"I'm doing a movie in a couple weeks called Underwater," Stewart explained to hosts Savannah Guthrie and Willie Geist. "And I play a mechanical engineer that's working on an oil rig that's on the bottom of the ocean floor." Why the buzz? Stewart explained it was for more practical reasons. In the film, which she'll start filming later this month in New Orleans, she spends a lot of time wearing a helmet. Think of it as the ultimate way to avoid a case of helmet hair.
"For me it's practical!" she continued. "I'm not going to have touch-ups once I got the helmet on. I must shave my head!" Plus, she did it on her own accord. It wasn't actually written into the script, though the film's producer was toying with the idea.
"I've been wanting to do this for a long time, just for novel's sake," Stewart explained. "Just because at some point in your life you just want to be able to do that. The producer suggested it and I said, 'That's a great idea! I am game!'"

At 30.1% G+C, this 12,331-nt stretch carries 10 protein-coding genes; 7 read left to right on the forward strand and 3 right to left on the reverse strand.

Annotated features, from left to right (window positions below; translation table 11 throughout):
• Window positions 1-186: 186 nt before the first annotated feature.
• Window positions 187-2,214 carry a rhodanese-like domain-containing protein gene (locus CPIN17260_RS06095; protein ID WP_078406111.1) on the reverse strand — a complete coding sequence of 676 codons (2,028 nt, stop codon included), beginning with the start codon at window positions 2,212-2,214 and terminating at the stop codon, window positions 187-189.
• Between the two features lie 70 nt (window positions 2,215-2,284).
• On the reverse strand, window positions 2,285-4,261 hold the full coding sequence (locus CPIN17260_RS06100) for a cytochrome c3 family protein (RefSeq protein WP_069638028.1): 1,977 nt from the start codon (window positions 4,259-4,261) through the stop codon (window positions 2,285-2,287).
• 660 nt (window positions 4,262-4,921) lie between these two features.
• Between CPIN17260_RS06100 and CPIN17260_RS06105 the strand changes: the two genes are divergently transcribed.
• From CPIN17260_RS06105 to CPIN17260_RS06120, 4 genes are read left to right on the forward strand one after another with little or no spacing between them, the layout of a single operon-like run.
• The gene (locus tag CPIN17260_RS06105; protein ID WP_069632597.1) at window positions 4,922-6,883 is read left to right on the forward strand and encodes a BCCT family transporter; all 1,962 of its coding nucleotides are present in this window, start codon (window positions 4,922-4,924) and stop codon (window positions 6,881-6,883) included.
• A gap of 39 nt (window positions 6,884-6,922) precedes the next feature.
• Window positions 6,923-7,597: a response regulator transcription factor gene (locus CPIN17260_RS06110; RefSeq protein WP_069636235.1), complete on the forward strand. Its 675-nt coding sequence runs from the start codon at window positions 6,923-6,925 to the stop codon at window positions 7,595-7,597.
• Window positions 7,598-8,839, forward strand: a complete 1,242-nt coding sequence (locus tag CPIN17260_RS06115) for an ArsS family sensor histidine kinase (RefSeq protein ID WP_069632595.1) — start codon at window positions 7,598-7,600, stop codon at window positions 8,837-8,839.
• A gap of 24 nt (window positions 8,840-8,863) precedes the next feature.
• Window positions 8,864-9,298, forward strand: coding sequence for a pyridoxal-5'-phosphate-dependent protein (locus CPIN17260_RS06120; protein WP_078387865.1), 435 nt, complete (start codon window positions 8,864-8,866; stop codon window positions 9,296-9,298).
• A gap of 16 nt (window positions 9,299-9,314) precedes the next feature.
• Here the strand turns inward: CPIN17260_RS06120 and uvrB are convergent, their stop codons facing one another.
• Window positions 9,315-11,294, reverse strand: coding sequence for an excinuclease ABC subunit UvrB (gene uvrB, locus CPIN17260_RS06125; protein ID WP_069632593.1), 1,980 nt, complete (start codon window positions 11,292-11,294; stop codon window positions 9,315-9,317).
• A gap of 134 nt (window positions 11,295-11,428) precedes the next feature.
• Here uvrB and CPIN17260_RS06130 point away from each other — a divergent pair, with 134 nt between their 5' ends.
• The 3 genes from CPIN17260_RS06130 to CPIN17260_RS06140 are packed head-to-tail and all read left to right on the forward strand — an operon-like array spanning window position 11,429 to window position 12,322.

It's a vastly different role from her character Maureen in Personal Shopper, Stewart's latest film. In it, she plays a medium looking for her dead brother — yeah, the ghost-talking kind of medium — she is also (you guessed it) a personal shopper.
"She's utterly isolated. She's a foreigner in every sense of the word. She's an American living in Paris, but she's also in the midst of the most devastating grief and loss," Stewart explains. "She's lost her twin brother and, therefore, feels like a fractured half of a person. She doesn't really understand what existence is, therefore, she can't exist until she sort of rebuilds herself after that devastating loss."
Stewart also noted that she didn't have a lot of time to jump into the role. In fact, she had just days to get in the mindset of Maureen after filming Woody Allen's Café Society. "I had three days to go in-between that character and the next," she said.
And what about those ghosts? While the Today hosts describe the movie as a horror flick, you're not going to see any cameos from Casper. "The movie is scary because it's lofty and heady," Stewart said. "The ghostly aspects are confronting in a really realistic way. That's scarier."